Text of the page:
The Magpie Lord by KJ Charles is the first in the ‘A Charm of Magpies’ series.
My Rating: 10/10
Thank God for this book. And that’s coming from an atheist.
I had all but given up on getting back into reading for fun after several disappointing attempts. I have cruised the m/m book lists on goodreads for what feels like ages for anything that might tickle my fancy: horror, pirates, my usual fare. Every list, hell everywhere I turned in the m/m book community, books by KJ Charles kept popping up. But I strolled on by, because the summaries were all of a particular whimsical fantasy style I rarely enjoy.
So one day, as I was slithering along, looking for something new to read, I happened upon The Magpie Lord for free on Amazon. Why the hell not? I’ve been seeing this author’s name everywhere. Might as well see what all the hullabaloo was about. Then I let it rot in my kindle for a month as one does when they mistakenly think they have more promising books on their to-read pile.
Then, one night, this magical thing happened. I started reading it.
Maybe I’m exaggerating, but it’s been years since I’ve felt that rush — that inability to put a good book down — so allow me my dramatics.
The Magpie Lord eases you in well enough. Introduces the characters: Lucien Crane with his loyal manservant Merrick, having arrived recently from an adventurous life in China. He finds himself under a mysterious curse that he fears will kill him sooner than later, and so they seek out a ‘practitioner’. Someone versed in the… occult, I guess? I dunno why I’m dancing around the word magic; it’s definitely magic.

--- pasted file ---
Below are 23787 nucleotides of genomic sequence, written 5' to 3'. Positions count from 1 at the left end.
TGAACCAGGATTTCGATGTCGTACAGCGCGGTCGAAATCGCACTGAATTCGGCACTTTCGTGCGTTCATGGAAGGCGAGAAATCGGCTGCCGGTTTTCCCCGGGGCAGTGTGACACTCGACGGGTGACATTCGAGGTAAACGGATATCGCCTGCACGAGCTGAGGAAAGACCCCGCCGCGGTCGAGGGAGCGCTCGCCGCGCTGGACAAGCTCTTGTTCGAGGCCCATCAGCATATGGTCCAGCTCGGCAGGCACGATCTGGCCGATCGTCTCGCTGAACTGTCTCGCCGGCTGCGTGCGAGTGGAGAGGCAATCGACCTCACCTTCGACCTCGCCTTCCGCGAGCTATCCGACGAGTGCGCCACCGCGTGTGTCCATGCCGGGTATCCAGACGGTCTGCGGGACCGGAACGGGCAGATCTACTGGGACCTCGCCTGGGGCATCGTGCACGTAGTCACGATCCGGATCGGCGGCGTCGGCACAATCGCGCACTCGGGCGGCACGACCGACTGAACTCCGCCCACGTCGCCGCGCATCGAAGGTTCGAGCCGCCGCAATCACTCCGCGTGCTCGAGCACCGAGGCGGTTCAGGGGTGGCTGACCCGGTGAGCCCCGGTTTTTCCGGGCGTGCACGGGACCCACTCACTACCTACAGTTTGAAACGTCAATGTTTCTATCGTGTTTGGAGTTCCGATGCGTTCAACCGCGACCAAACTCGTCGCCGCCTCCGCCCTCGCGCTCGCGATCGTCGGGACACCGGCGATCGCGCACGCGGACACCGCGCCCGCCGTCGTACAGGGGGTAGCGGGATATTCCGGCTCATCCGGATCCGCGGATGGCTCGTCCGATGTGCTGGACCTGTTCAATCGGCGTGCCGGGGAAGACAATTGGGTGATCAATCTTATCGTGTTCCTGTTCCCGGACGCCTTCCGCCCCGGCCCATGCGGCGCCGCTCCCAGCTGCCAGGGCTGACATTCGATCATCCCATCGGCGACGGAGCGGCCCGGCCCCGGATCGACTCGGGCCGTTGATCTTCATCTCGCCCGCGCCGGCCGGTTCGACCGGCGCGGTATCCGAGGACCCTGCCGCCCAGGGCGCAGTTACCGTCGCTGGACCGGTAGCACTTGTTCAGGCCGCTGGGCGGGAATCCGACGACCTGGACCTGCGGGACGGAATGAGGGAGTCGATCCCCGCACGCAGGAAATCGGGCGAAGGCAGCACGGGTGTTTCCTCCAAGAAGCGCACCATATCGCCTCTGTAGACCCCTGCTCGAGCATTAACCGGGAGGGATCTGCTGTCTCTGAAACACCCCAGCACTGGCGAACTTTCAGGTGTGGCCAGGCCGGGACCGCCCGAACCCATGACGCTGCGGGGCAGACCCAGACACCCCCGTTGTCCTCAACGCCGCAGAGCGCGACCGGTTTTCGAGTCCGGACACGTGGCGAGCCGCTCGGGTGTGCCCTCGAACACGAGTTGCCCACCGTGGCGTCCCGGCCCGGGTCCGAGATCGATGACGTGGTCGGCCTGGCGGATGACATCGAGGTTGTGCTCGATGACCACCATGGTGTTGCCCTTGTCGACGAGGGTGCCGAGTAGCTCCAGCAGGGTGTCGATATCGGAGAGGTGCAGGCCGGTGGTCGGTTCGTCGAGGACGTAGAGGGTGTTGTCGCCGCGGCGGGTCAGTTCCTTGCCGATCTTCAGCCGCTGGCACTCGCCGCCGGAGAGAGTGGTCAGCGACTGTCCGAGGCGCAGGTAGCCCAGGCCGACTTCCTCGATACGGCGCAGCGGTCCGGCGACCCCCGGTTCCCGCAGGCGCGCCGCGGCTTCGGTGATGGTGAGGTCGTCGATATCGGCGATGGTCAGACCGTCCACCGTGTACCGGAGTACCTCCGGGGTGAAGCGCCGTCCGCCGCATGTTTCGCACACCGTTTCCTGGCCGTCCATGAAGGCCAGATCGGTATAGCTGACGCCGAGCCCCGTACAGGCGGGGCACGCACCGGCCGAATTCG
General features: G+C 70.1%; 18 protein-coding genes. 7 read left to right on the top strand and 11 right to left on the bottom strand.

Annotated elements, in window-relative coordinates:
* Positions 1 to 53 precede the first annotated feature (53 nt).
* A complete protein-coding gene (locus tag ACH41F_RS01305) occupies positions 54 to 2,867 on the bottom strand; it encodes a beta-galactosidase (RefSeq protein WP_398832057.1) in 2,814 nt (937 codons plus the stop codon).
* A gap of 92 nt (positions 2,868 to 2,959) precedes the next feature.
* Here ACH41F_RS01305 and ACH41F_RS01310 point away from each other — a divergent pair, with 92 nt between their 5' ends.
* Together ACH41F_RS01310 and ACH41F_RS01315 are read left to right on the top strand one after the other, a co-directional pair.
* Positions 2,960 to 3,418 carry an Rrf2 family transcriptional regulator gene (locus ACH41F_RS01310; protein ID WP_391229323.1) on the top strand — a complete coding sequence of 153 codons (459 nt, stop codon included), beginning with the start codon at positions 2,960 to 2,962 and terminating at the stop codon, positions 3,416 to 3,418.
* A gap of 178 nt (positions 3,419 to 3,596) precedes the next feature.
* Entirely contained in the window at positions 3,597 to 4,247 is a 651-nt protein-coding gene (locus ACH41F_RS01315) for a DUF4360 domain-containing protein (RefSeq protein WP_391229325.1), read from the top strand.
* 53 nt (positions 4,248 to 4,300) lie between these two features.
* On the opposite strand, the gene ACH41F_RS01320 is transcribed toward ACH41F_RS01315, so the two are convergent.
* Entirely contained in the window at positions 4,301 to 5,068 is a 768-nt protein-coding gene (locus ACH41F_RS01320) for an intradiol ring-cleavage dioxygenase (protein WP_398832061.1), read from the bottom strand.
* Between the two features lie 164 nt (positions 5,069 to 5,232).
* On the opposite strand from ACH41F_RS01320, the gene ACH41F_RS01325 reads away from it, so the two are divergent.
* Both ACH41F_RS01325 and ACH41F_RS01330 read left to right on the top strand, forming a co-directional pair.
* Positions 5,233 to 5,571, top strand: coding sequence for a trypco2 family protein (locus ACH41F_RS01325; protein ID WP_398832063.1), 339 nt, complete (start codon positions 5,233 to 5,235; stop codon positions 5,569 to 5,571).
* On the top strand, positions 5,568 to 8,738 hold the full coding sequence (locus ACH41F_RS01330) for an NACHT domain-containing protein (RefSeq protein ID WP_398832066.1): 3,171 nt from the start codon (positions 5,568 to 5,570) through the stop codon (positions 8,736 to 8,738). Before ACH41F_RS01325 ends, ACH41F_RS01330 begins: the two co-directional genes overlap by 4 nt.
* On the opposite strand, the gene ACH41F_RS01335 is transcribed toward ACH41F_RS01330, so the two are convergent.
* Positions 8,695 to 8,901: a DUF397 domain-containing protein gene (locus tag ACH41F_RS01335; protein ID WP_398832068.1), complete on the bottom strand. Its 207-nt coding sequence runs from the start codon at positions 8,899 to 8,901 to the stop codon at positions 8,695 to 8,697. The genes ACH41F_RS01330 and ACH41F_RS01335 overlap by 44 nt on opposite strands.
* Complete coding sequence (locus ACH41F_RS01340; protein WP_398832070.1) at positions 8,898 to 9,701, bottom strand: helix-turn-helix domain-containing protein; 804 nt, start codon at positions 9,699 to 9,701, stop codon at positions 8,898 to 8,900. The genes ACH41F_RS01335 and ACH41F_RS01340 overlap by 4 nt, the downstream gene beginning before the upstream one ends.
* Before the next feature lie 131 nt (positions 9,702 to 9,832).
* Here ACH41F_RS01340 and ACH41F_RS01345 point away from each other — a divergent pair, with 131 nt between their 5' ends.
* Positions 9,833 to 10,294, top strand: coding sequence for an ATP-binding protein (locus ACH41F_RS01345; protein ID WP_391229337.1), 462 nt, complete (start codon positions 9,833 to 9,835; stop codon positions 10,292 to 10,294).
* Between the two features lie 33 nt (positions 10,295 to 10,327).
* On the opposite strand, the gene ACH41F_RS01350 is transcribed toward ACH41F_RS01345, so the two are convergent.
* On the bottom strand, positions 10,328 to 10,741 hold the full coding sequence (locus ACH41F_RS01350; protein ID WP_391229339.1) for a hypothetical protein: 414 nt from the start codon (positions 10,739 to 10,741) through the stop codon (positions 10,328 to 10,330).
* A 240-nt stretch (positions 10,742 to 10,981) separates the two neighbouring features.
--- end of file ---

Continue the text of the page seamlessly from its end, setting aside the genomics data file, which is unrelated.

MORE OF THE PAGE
And that is how he meets the emaciated little spitfire of a man, Stephen Day.
What follows is what you’d expect. A paranormal mystery with a whimsical fantasy feel. Not completely unlike what you’d expect from a Neil Gaiman book or other famous names. I am woefully unread in this particular subgenre, so you’ll get no fancy pants references here. And it’s because of this idea I had about the genre that I expected the romantic part of this book to be vague, cute, whimsical, and all those typical, vanilla, fade-to-black things.
I was wrong. About a lot, apparently.
Because this whimsical fantasy got hot. Once that sexual tension came into play, and it teased at it a few times before it really got going, but it hit hard. KJ Charles didn’t fade to black on us. Didn’t shy away from pressing bodies and heated words. The lust wasn’t vague; it was precise. It was awesome, and I was here for it.
And even with that sweltering chemistry happening, the plot continued to grip at me. The magic, the drama, interactions with side characters, good and bad, every moment of this book bled intensity, with dashes of whimsy and not the other way around like I expected.
This author is a talent. A rare one in my humble estimation. Honestly, I wasn’t even halfway through when I decided I was definitely springing for physical copies of this whole damn series. Easiest rating I’ve ever given, hands down. 10/10
Sam Clover is a published author of M/M fiction. Though she dabbles in a variety of genres, dark themes always find ways to permeate her work. She is a prairie girl from east of the Canadian Rockies, and a proud member of the LGBTQ+ community. Her debut book “Cold Snap” was released by Ninestar Press in December of 2020.